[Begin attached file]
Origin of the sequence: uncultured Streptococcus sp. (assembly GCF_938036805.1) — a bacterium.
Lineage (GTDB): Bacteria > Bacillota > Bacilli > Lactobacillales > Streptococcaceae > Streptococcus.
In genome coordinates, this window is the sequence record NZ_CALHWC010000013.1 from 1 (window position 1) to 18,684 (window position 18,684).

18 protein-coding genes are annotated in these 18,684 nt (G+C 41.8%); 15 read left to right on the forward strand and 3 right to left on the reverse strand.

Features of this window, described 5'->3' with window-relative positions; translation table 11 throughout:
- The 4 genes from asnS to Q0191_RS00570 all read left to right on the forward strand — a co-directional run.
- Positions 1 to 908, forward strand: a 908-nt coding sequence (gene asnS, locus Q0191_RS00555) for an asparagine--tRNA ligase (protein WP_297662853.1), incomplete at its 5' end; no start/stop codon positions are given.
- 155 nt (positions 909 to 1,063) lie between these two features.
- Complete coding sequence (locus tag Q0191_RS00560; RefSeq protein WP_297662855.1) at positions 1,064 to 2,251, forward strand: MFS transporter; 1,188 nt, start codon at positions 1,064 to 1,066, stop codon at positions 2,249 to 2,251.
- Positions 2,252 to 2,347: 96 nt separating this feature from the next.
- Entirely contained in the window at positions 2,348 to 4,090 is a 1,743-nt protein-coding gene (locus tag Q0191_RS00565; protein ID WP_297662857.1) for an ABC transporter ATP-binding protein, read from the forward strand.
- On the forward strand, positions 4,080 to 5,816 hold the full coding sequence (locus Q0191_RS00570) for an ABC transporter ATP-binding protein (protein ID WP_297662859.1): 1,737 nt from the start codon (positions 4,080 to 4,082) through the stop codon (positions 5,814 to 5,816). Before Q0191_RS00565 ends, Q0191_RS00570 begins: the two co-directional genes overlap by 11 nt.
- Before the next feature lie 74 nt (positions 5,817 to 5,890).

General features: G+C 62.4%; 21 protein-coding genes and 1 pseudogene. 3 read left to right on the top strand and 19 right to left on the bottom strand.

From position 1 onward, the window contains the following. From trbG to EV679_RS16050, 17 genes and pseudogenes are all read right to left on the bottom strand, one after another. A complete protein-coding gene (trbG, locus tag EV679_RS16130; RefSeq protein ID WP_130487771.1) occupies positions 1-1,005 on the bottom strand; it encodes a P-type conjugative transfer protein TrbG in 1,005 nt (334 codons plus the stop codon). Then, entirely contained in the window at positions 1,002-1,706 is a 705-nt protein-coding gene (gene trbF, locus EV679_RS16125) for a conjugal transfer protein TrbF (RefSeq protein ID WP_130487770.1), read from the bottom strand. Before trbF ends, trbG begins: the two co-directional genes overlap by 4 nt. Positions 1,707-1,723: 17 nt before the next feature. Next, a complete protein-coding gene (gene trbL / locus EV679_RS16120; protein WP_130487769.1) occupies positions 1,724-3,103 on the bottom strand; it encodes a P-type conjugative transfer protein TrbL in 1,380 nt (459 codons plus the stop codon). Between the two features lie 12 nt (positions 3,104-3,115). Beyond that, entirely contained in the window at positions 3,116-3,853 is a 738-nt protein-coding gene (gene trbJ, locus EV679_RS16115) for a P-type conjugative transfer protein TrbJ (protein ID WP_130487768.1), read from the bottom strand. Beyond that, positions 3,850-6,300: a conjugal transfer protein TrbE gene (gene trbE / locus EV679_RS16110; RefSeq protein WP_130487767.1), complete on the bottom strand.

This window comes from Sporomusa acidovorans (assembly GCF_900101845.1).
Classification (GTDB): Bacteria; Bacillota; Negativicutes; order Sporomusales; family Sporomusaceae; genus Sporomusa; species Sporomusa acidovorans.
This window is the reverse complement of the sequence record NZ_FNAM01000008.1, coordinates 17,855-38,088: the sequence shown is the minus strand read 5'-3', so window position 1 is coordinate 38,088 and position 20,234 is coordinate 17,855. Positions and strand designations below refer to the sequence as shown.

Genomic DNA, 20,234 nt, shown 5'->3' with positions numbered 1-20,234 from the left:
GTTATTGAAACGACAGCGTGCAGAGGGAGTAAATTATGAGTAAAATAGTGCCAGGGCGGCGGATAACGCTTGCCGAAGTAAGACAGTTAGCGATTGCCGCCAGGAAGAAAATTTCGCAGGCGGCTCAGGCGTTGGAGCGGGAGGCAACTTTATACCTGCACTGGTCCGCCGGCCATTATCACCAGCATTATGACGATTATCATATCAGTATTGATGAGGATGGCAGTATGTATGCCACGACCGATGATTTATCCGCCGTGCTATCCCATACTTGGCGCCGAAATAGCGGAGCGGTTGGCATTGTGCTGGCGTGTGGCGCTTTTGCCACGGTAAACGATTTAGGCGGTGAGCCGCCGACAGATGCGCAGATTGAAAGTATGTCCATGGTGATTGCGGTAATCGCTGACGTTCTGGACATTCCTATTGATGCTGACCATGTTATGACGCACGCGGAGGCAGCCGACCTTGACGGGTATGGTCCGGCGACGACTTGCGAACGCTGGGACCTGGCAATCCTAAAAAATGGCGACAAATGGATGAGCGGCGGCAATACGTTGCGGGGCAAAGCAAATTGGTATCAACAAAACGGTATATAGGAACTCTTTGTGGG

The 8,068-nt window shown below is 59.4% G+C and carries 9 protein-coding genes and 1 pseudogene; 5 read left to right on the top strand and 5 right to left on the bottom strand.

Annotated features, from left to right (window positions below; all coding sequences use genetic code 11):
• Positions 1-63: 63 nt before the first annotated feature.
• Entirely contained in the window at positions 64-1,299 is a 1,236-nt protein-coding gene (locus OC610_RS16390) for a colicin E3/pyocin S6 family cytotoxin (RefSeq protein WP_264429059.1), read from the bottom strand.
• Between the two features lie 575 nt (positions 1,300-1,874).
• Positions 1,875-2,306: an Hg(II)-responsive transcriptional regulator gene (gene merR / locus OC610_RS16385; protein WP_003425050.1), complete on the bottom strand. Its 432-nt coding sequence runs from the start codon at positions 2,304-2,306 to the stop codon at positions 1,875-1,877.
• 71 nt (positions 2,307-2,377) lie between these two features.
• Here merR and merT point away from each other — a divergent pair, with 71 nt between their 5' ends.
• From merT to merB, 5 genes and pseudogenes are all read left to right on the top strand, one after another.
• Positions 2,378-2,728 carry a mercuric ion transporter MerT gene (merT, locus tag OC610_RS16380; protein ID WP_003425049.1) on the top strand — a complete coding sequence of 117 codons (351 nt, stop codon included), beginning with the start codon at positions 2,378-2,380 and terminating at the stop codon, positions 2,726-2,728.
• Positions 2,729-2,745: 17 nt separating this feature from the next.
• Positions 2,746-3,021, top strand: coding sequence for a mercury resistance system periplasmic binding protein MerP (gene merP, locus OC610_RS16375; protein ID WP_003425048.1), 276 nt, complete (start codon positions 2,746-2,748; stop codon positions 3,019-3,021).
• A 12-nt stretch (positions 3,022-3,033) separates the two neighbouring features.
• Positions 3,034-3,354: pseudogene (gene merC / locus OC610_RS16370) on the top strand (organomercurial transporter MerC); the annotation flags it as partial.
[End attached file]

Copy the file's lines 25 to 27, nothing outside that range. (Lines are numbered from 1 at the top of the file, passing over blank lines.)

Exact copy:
• Between the two features lie 575 nt (positions 1,300-1,874).
• Positions 1,875-2,306: an Hg(II)-responsive transcriptional regulator gene (gene merR / locus OC610_RS16385; protein WP_003425050.1), complete on the bottom strand. Its 432-nt coding sequence runs from the start codon at positions 2,304-2,306 to the stop codon at positions 1,875-1,877.
• 71 nt (positions 2,307-2,377) lie between these two features.